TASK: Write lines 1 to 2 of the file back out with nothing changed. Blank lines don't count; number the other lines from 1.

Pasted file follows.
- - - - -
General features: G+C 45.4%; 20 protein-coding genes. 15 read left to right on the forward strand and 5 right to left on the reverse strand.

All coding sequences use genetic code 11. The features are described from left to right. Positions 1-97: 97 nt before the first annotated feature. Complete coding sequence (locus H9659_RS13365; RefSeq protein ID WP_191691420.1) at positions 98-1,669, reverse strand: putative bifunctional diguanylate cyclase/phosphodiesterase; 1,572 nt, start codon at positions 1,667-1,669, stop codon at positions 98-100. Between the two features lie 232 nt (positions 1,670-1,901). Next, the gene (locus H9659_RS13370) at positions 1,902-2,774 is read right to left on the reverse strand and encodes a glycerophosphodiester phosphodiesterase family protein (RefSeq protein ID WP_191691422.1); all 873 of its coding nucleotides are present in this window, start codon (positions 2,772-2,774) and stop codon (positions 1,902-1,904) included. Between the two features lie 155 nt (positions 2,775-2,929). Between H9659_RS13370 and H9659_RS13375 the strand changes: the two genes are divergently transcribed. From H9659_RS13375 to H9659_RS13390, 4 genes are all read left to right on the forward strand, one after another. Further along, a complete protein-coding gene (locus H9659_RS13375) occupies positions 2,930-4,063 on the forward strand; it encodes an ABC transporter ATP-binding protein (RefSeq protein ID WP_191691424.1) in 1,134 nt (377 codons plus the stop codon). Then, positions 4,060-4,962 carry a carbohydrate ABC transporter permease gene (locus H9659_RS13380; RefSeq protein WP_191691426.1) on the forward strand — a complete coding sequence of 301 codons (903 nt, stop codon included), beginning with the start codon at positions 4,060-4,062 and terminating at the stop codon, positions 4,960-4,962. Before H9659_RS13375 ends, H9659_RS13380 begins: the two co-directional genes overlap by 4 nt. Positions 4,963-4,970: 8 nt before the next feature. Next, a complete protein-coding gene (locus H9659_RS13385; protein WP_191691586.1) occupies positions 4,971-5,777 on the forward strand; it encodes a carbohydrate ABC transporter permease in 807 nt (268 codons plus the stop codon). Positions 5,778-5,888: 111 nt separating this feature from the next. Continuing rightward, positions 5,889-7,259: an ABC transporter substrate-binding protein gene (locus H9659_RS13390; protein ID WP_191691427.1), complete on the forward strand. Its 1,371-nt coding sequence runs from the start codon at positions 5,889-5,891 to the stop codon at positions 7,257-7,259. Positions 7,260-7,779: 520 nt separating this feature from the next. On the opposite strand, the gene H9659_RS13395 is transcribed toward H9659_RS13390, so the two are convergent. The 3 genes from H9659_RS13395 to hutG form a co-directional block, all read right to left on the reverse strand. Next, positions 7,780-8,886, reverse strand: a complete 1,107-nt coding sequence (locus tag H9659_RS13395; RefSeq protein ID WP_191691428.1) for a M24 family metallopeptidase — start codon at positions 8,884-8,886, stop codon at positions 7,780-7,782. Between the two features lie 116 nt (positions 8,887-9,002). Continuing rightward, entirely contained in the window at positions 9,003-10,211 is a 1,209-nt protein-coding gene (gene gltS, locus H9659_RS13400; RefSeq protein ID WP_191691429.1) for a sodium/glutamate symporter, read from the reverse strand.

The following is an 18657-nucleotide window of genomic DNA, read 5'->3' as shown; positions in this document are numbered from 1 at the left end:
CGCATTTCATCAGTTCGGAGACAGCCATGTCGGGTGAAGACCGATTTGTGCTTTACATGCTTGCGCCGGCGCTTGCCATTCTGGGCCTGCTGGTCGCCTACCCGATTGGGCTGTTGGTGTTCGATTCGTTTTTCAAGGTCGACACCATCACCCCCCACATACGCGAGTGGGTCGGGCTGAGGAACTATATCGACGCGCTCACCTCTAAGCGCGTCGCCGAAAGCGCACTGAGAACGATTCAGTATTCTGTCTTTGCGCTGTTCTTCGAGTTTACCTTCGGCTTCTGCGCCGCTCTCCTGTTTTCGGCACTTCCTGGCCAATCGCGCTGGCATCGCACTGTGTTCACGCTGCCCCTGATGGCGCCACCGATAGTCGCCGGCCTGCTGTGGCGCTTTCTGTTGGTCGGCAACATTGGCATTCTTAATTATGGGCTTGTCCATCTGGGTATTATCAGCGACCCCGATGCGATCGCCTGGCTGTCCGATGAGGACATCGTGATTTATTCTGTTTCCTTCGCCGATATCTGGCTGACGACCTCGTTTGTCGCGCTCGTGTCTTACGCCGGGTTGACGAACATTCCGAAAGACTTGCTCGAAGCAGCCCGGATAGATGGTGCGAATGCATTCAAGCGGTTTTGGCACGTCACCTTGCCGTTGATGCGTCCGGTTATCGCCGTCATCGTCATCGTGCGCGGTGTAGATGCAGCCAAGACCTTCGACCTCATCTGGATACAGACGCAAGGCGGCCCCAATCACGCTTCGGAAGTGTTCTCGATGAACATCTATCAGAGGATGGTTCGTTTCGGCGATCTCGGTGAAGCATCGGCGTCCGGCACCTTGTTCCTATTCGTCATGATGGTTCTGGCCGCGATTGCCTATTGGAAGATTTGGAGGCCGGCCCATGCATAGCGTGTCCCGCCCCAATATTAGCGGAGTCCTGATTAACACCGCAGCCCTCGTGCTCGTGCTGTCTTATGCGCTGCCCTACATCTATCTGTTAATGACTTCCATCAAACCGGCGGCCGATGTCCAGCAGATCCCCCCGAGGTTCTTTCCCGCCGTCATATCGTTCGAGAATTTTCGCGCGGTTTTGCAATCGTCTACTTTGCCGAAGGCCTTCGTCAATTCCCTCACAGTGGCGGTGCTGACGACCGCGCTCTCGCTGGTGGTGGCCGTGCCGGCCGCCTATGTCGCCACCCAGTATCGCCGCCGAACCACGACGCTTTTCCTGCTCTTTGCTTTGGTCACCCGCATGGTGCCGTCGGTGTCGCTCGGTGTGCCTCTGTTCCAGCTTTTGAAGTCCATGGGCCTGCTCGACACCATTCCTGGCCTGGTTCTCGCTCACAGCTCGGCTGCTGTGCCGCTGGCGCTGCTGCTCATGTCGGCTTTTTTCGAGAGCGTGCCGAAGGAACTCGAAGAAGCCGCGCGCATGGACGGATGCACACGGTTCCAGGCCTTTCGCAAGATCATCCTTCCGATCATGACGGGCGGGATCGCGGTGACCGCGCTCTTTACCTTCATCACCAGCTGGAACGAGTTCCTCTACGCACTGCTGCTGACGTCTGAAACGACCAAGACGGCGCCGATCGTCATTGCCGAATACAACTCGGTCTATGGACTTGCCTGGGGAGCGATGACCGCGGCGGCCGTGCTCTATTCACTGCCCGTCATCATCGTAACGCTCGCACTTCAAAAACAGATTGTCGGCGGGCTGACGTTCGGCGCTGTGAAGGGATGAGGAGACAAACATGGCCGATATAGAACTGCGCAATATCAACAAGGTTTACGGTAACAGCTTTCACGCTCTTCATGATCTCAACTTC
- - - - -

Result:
General features: G+C 45.4%; 20 protein-coding genes. 15 read left to right on the forward strand and 5 right to left on the reverse strand.

All coding sequences use genetic code 11. The features are described from left to right. Positions 1-97: 97 nt before the first annotated feature. Complete coding sequence (locus H9659_RS13365; RefSeq protein ID WP_191691420.1) at positions 98-1,669, reverse strand: putative bifunctional diguanylate cyclase/phosphodiesterase; 1,572 nt, start codon at positions 1,667-1,669, stop codon at positions 98-100. Between the two features lie 232 nt (positions 1,670-1,901). Next, the gene (locus H9659_RS13370) at positions 1,902-2,774 is read right to left on the reverse strand and encodes a glycerophosphodiester phosphodiesterase family protein (RefSeq protein ID WP_191691422.1); all 873 of its coding nucleotides are present in this window, start codon (positions 2,772-2,774) and stop codon (positions 1,902-1,904) included. Between the two features lie 155 nt (positions 2,775-2,929). Between H9659_RS13370 and H9659_RS13375 the strand changes: the two genes are divergently transcribed. From H9659_RS13375 to H9659_RS13390, 4 genes are all read left to right on the forward strand, one after another. Further along, a complete protein-coding gene (locus H9659_RS13375) occupies positions 2,930-4,063 on the forward strand; it encodes an ABC transporter ATP-binding protein (RefSeq protein ID WP_191691424.1) in 1,134 nt (377 codons plus the stop codon). Then, positions 4,060-4,962 carry a carbohydrate ABC transporter permease gene (locus H9659_RS13380; RefSeq protein WP_191691426.1) on the forward strand — a complete coding sequence of 301 codons (903 nt, stop codon included), beginning with the start codon at positions 4,060-4,062 and terminating at the stop codon, positions 4,960-4,962. Before H9659_RS13375 ends, H9659_RS13380 begins: the two co-directional genes overlap by 4 nt. Positions 4,963-4,970: 8 nt before the next feature. Next, a complete protein-coding gene (locus H9659_RS13385; protein WP_191691586.1) occupies positions 4,971-5,777 on the forward strand; it encodes a carbohydrate ABC transporter permease in 807 nt (268 codons plus the stop codon). Positions 5,778-5,888: 111 nt separating this feature from the next. Continuing rightward, positions 5,889-7,259: an ABC transporter substrate-binding protein gene (locus H9659_RS13390; protein ID WP_191691427.1), complete on the forward strand. Its 1,371-nt coding sequence runs from the start codon at positions 5,889-5,891 to the stop codon at positions 7,257-7,259. Positions 7,260-7,779: 520 nt separating this feature from the next. On the opposite strand, the gene H9659_RS13395 is transcribed toward H9659_RS13390, so the two are convergent. The 3 genes from H9659_RS13395 to hutG form a co-directional block, all read right to left on the reverse strand. Next, positions 7,780-8,886, reverse strand: a complete 1,107-nt coding sequence (locus tag H9659_RS13395; RefSeq protein ID WP_191691428.1) for a M24 family metallopeptidase — start codon at positions 8,884-8,886, stop codon at positions 7,780-7,782. Between the two features lie 116 nt (positions 8,887-9,002). Continuing rightward, entirely contained in the window at positions 9,003-10,211 is a 1,209-nt protein-coding gene (gene gltS, locus H9659_RS13400; RefSeq protein ID WP_191691429.1) for a sodium/glutamate symporter, read from the reverse strand.